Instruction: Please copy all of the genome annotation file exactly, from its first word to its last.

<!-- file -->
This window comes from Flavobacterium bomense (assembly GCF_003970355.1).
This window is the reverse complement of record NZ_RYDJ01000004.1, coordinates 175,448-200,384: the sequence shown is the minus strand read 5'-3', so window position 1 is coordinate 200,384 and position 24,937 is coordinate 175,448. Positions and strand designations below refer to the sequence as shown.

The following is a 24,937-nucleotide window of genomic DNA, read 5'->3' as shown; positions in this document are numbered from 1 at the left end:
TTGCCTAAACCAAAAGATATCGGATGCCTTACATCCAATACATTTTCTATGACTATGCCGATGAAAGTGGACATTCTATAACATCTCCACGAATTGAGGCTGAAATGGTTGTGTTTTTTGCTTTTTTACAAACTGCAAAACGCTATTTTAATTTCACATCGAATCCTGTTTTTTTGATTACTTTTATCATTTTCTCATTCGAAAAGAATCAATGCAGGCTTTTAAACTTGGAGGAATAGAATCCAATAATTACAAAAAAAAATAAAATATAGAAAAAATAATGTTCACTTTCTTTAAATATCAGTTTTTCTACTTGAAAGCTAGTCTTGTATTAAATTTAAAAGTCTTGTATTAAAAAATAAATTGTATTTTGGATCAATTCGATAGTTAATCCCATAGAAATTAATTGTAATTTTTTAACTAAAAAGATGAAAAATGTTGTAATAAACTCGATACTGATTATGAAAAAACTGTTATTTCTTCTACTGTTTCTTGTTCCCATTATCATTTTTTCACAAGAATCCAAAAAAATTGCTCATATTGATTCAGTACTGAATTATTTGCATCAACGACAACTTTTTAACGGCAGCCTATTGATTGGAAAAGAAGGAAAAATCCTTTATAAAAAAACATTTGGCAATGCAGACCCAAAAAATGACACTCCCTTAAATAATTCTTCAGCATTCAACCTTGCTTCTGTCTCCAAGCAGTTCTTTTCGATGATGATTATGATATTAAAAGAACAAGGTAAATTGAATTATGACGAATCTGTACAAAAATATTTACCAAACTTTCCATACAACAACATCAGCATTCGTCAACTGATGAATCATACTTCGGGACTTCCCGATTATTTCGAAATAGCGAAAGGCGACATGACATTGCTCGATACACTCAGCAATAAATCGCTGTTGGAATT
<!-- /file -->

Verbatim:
This window comes from Flavobacterium bomense (assembly GCF_003970355.1).
This window is the reverse complement of record NZ_RYDJ01000004.1, coordinates 175,448-200,384: the sequence shown is the minus strand read 5'-3', so window position 1 is coordinate 200,384 and position 24,937 is coordinate 175,448. Positions and strand designations below refer to the sequence as shown.

The following is a 24,937-nucleotide window of genomic DNA, read 5'->3' as shown; positions in this document are numbered from 1 at the left end:
TTGCCTAAACCAAAAGATATCGGATGCCTTACATCCAATACATTTTCTATGACTATGCCGATGAAAGTGGACATTCTATAACATCTCCACGAATTGAGGCTGAAATGGTTGTGTTTTTTGCTTTTTTACAAACTGCAAAACGCTATTTTAATTTCACATCGAATCCTGTTTTTTTGATTACTTTTATCATTTTCTCATTCGAAAAGAATCAATGCAGGCTTTTAAACTTGGAGGAATAGAATCCAATAATTACAAAAAAAAATAAAATATAGAAAAAATAATGTTCACTTTCTTTAAATATCAGTTTTTCTACTTGAAAGCTAGTCTTGTATTAAATTTAAAAGTCTTGTATTAAAAAATAAATTGTATTTTGGATCAATTCGATAGTTAATCCCATAGAAATTAATTGTAATTTTTTAACTAAAAAGATGAAAAATGTTGTAATAAACTCGATACTGATTATGAAAAAACTGTTATTTCTTCTACTGTTTCTTGTTCCCATTATCATTTTTTCACAAGAATCCAAAAAAATTGCTCATATTGATTCAGTACTGAATTATTTGCATCAACGACAACTTTTTAACGGCAGCCTATTGATTGGAAAAGAAGGAAAAATCCTTTATAAAAAAACATTTGGCAATGCAGACCCAAAAAATGACACTCCCTTAAATAATTCTTCAGCATTCAACCTTGCTTCTGTCTCCAAGCAGTTCTTTTCGATGATGATTATGATATTAAAAGAACAAGGTAAATTGAATTATGACGAATCTGTACAAAAATATTTACCAAACTTTCCATACAACAACATCAGCATTCGTCAACTGATGAATCATACTTCGGGACTTCCCGATTATTTCGAAATAGCGAAAGGCGACATGACATTGCTCGATACACTCAGCAATAAATCGCTGTTGGAATT